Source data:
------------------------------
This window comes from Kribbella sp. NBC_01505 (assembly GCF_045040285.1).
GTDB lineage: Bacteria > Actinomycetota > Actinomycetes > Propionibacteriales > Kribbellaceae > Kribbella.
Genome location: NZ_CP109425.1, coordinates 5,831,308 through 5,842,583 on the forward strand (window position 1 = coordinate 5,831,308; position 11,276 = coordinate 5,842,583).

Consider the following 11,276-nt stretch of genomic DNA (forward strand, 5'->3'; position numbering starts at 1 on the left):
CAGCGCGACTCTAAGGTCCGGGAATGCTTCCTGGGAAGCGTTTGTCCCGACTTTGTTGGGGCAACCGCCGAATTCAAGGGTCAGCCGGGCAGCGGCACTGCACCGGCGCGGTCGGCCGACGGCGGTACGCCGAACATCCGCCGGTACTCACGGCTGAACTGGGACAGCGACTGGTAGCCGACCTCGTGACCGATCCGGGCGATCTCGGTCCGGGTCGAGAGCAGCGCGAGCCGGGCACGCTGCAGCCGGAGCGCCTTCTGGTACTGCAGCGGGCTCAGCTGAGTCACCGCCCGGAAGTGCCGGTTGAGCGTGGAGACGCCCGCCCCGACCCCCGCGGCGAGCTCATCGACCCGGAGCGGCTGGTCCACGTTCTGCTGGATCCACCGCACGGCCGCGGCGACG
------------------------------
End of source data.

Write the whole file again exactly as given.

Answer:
This window comes from Kribbella sp. NBC_01505 (assembly GCF_045040285.1).
GTDB lineage: Bacteria > Actinomycetota > Actinomycetes > Propionibacteriales > Kribbellaceae > Kribbella.
Genome location: NZ_CP109425.1, coordinates 5,831,308 through 5,842,583 on the forward strand (window position 1 = coordinate 5,831,308; position 11,276 = coordinate 5,842,583).

Consider the following 11,276-nt stretch of genomic DNA (forward strand, 5'->3'; position numbering starts at 1 on the left):
CAGCGCGACTCTAAGGTCCGGGAATGCTTCCTGGGAAGCGTTTGTCCCGACTTTGTTGGGGCAACCGCCGAATTCAAGGGTCAGCCGGGCAGCGGCACTGCACCGGCGCGGTCGGCCGACGGCGGTACGCCGAACATCCGCCGGTACTCACGGCTGAACTGGGACAGCGACTGGTAGCCGACCTCGTGACCGATCCGGGCGATCTCGGTCCGGGTCGAGAGCAGCGCGAGCCGGGCACGCTGCAGCCGGAGCGCCTTCTGGTACTGCAGCGGGCTCAGCTGAGTCACCGCCCGGAAGTGCCGGTTGAGCGTGGAGACGCCCGCCCCGACCCCCGCGGCGAGCTCATCGACCCGGAGCGGCTGGTCCACGTTCTGCTGGATCCACCGCACGGCCGCGGCGACG